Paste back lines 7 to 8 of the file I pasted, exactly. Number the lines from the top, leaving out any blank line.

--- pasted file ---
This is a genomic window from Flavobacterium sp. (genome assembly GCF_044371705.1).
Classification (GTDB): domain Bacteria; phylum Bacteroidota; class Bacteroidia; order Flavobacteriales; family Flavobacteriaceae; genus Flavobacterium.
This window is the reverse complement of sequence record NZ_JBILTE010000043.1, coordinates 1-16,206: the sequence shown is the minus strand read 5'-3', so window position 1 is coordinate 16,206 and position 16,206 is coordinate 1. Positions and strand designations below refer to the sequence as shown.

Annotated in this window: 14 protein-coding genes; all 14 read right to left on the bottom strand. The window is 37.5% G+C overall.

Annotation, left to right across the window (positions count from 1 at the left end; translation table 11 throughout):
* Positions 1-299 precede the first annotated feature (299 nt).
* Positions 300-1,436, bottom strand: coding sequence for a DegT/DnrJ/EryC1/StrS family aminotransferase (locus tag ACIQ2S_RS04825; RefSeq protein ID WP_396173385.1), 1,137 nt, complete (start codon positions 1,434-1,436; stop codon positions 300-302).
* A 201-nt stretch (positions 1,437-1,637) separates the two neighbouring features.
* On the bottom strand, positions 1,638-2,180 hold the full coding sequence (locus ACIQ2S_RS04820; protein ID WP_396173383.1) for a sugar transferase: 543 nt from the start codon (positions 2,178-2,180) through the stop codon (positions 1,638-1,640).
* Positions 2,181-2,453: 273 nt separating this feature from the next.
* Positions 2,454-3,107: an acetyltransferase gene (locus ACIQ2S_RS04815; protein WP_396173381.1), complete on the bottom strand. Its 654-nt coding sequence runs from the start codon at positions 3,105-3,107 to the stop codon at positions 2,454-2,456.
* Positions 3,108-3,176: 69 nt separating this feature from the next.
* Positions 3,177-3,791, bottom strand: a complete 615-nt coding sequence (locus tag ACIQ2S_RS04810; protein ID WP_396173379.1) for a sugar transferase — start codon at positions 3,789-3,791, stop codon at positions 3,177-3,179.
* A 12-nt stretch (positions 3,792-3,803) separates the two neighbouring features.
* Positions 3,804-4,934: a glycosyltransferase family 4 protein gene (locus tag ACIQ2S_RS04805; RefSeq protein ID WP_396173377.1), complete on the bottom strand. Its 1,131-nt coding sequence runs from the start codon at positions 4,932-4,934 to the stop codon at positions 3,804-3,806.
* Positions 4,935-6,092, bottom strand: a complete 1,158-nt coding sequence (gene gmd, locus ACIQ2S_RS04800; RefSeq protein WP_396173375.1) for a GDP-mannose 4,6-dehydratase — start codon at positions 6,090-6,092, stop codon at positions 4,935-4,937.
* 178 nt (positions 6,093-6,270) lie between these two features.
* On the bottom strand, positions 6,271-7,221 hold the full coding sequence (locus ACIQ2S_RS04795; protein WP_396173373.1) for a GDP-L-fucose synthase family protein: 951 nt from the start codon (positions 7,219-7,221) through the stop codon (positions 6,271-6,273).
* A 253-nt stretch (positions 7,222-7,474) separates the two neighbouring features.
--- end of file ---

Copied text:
* Positions 300-1,436, bottom strand: coding sequence for a DegT/DnrJ/EryC1/StrS family aminotransferase (locus tag ACIQ2S_RS04825; RefSeq protein ID WP_396173385.1), 1,137 nt, complete (start codon positions 1,434-1,436; stop codon positions 300-302).
* A 201-nt stretch (positions 1,437-1,637) separates the two neighbouring features.